By Alexa Dumas
“If you hide your ignorance, no one will hit you and you’ll never learn.”
Imagine a world without books. Important writers and thinkers throughout history are pulled from personal shelves, thrown outside and burned. People are persecuted for owning all forms of literature, and the only way to gain knowledge is through television.
This is the world of Guy Montag, the protagonist of Ray Bradbury’s 1951 novel, “Fahrenheit 451,” where owning books is punishable by fire. Montag works as a fireman and is responsible for destroying all evidence of books within his society. This is ironic, as firefighters help stop fires in our society, but in Bradbury’s world, they start fires.
By burning books, the firemen are responsible for censoring the collective knowledge of Montag’s society.
As the novel progresses, Montag yearns to know more about why his society rejects books and knowledge, and why the profession he represents is responsible for getting rid of all information.
Montag meets a young girl named Clarisse, who is knowledgeable about the past, which shocks Montag. She urges him to think critically about the world around him. However, Clarisse’s knowledge becomes the reason for her death.
Driven by the loss of his friendship with Clarisse, Montag questions his life. His wife, Mildred, feels like a static character. She has no depth to her, besides the fact that she constantly watches television.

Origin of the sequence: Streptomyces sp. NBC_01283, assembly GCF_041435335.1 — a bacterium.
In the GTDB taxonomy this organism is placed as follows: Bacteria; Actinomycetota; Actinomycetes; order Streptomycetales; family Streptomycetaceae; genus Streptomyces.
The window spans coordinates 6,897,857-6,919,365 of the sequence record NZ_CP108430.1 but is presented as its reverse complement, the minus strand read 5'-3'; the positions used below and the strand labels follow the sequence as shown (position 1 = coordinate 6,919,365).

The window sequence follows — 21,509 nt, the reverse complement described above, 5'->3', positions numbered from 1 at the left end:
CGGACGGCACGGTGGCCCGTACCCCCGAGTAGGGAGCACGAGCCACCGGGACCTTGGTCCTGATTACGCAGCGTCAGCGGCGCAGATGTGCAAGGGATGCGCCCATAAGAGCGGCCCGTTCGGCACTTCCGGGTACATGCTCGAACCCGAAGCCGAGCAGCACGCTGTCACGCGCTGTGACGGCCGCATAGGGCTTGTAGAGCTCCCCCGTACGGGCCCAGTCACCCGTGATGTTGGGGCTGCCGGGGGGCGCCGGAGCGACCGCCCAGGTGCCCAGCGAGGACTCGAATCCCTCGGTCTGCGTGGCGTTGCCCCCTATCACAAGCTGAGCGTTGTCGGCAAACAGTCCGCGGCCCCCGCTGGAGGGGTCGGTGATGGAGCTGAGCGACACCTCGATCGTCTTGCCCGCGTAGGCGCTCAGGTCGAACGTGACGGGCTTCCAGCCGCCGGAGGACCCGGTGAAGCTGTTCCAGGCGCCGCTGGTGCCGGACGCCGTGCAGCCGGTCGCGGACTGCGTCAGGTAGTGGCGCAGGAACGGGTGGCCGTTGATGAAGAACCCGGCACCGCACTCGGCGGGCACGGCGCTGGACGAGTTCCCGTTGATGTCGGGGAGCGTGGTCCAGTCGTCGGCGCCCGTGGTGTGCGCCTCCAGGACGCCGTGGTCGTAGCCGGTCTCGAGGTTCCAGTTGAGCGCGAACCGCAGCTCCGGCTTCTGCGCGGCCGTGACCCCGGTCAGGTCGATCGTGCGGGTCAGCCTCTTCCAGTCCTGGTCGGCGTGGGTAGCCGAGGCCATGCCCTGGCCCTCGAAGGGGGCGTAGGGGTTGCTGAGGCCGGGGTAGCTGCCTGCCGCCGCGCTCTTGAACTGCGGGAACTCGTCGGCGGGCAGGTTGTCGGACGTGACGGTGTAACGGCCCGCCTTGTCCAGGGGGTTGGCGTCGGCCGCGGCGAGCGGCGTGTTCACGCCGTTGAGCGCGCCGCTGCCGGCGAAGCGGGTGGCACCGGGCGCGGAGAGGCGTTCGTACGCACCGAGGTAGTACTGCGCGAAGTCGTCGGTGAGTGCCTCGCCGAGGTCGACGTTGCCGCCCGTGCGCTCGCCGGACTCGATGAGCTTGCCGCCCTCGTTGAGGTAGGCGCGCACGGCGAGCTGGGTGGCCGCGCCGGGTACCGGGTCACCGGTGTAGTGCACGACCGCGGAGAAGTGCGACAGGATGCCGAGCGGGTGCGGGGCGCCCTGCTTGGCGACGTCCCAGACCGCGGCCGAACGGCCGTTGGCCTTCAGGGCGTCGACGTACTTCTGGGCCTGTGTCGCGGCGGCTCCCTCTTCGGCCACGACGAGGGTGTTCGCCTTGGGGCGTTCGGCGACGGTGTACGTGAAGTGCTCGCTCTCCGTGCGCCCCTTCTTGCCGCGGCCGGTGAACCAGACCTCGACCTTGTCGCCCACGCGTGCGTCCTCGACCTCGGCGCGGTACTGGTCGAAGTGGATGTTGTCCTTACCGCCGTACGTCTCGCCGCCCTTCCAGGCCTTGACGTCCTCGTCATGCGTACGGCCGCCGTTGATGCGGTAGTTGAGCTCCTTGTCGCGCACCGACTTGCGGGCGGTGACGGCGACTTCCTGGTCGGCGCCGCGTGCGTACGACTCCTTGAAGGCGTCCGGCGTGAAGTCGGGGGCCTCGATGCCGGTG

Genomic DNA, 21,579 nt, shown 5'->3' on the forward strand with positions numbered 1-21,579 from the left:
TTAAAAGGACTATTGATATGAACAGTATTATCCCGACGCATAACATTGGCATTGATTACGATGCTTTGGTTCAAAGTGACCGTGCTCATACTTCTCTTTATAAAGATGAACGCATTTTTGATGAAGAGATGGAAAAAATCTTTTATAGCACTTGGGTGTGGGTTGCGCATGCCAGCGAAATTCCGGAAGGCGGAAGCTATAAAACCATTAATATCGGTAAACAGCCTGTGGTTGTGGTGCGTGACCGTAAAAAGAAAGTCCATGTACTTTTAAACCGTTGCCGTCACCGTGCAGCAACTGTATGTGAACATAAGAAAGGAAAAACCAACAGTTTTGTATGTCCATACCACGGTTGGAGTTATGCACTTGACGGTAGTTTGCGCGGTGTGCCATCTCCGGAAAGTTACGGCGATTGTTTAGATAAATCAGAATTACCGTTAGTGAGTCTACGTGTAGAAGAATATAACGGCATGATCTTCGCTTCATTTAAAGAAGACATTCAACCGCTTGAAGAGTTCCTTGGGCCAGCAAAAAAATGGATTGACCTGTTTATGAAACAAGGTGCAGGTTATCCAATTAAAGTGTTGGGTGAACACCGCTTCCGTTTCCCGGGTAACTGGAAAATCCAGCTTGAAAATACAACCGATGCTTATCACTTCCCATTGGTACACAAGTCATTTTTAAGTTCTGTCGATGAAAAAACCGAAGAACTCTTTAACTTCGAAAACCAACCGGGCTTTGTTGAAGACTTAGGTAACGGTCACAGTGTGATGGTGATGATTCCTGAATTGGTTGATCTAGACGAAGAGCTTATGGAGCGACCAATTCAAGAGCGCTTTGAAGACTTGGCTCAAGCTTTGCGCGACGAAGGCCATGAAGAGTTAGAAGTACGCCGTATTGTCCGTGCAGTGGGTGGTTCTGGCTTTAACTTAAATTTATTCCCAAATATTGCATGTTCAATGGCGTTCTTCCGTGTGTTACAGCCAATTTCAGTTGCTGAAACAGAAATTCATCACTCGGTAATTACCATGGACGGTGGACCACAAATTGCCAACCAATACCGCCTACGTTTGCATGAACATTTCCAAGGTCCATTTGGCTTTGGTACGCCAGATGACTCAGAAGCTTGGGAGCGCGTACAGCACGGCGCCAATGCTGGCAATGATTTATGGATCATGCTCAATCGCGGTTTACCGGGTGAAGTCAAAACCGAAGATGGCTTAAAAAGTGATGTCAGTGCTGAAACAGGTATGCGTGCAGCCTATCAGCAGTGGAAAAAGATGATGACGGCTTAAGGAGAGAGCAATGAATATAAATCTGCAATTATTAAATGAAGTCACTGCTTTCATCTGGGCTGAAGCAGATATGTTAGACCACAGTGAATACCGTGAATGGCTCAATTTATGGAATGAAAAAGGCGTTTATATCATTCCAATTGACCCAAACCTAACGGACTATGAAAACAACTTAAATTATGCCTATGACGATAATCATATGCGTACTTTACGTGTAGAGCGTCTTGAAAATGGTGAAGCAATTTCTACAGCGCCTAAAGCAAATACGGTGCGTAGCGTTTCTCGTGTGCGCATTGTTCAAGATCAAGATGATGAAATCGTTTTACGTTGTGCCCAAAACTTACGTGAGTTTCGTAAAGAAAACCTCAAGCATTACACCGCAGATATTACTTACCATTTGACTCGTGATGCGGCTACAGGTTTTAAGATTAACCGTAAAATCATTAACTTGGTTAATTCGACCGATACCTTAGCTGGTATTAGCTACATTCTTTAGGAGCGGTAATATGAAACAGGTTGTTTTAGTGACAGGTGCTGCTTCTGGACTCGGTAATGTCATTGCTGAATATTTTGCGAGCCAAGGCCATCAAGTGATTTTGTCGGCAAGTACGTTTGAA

In the world of “Fahrenheit 451,” people are able to interact with the actors in the show they are watching. Mildred’s only reason to function is to play a role with the actors on screens that cover the entire length of three walls in the Montag home.
Mildred uses the television that she views in order to cope with her mental illnesses, as it is implied that she is depressed after attempting suicide.
With a disparaging and suffocating home life and a damaging career, Montag meets Faber, an old man who happens to be a retired English professor. Montag pushes Faber to teach him about the world before the firemen burn books, but it is dangerous for Faber to explain the reasoning to Montag.
Faber explains that reading creates ideas, which contradicts what the government has put into place.
As the novel progresses, Montag is caught by his superior, Captain Beatty, and is told that burning books is necessary in order to keep society happy and at ease.
The beauty of burning and fire, according to Captain Beatty, is that it gets rid of problems and responsibilities that might harm a person or give them stress.
This idea that burning solves all the problems is dangerous, as destruction is not the correct answer to solving problems. Once readers dive deeper into the novel, it is clear just how dangerous fire can be to free thought.
“Fahrenheit 451” has been banned or challenged in California, Florida and Texas due to references to abortion, religion, drugs, violence, sexual content and murder. These themes aren’t the largest aspect of the novel, so it is interesting to see that this is a cause for concern in the context of censorship.
Although Bradbury’s novel was written in 1951, “Fahrenheit 451” gives readers an idea of how dangerous censorship can be to society. The lack of individualism and critical thinking is scary, which makes the novel a difficult read, as intellectual freedom is constantly under fire in the United States.
The ideology in the novel is scarily accurate to issues of banned books, which makes the dystopian novel closer to the present than in some distant future.